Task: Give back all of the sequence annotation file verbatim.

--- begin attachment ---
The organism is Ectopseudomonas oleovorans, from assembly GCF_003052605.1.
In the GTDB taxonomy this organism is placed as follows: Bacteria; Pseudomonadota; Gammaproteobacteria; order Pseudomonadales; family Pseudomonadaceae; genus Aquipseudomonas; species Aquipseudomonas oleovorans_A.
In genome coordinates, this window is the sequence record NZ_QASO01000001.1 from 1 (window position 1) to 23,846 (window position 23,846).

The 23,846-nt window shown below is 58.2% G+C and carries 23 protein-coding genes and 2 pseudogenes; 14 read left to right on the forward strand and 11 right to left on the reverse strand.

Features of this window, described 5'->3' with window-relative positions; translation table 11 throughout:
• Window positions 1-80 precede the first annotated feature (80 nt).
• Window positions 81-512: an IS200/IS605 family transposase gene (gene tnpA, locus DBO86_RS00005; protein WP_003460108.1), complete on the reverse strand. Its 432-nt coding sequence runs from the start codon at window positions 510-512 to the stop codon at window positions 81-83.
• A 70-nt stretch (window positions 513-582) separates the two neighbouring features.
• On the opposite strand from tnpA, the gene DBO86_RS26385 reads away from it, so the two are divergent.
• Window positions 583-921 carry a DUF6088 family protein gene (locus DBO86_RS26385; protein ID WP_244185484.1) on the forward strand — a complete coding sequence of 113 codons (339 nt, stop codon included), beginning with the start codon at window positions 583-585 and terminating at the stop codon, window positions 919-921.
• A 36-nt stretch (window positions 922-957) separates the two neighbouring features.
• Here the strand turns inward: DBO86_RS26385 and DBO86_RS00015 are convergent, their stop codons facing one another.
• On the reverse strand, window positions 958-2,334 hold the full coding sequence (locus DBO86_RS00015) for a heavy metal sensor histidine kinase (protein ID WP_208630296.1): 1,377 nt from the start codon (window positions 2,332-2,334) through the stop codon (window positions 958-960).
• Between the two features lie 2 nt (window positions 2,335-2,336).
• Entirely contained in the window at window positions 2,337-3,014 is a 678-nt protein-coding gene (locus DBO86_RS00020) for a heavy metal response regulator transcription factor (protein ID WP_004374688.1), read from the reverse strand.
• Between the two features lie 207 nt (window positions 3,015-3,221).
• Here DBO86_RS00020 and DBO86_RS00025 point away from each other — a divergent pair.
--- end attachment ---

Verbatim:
The organism is Ectopseudomonas oleovorans, from assembly GCF_003052605.1.
In the GTDB taxonomy this organism is placed as follows: Bacteria; Pseudomonadota; Gammaproteobacteria; order Pseudomonadales; family Pseudomonadaceae; genus Aquipseudomonas; species Aquipseudomonas oleovorans_A.
In genome coordinates, this window is the sequence record NZ_QASO01000001.1 from 1 (window position 1) to 23,846 (window position 23,846).

The 23,846-nt window shown below is 58.2% G+C and carries 23 protein-coding genes and 2 pseudogenes; 14 read left to right on the forward strand and 11 right to left on the reverse strand.

Features of this window, described 5'->3' with window-relative positions; translation table 11 throughout:
• Window positions 1-80 precede the first annotated feature (80 nt).
• Window positions 81-512: an IS200/IS605 family transposase gene (gene tnpA, locus DBO86_RS00005; protein WP_003460108.1), complete on the reverse strand. Its 432-nt coding sequence runs from the start codon at window positions 510-512 to the stop codon at window positions 81-83.
• A 70-nt stretch (window positions 513-582) separates the two neighbouring features.
• On the opposite strand from tnpA, the gene DBO86_RS26385 reads away from it, so the two are divergent.
• Window positions 583-921 carry a DUF6088 family protein gene (locus DBO86_RS26385; protein ID WP_244185484.1) on the forward strand — a complete coding sequence of 113 codons (339 nt, stop codon included), beginning with the start codon at window positions 583-585 and terminating at the stop codon, window positions 919-921.
• A 36-nt stretch (window positions 922-957) separates the two neighbouring features.
• Here the strand turns inward: DBO86_RS26385 and DBO86_RS00015 are convergent, their stop codons facing one another.
• On the reverse strand, window positions 958-2,334 hold the full coding sequence (locus DBO86_RS00015) for a heavy metal sensor histidine kinase (protein ID WP_208630296.1): 1,377 nt from the start codon (window positions 2,332-2,334) through the stop codon (window positions 958-960).
• Between the two features lie 2 nt (window positions 2,335-2,336).
• Entirely contained in the window at window positions 2,337-3,014 is a 678-nt protein-coding gene (locus DBO86_RS00020) for a heavy metal response regulator transcription factor (protein ID WP_004374688.1), read from the reverse strand.
• Between the two features lie 207 nt (window positions 3,015-3,221).
• Here DBO86_RS00020 and DBO86_RS00025 point away from each other — a divergent pair.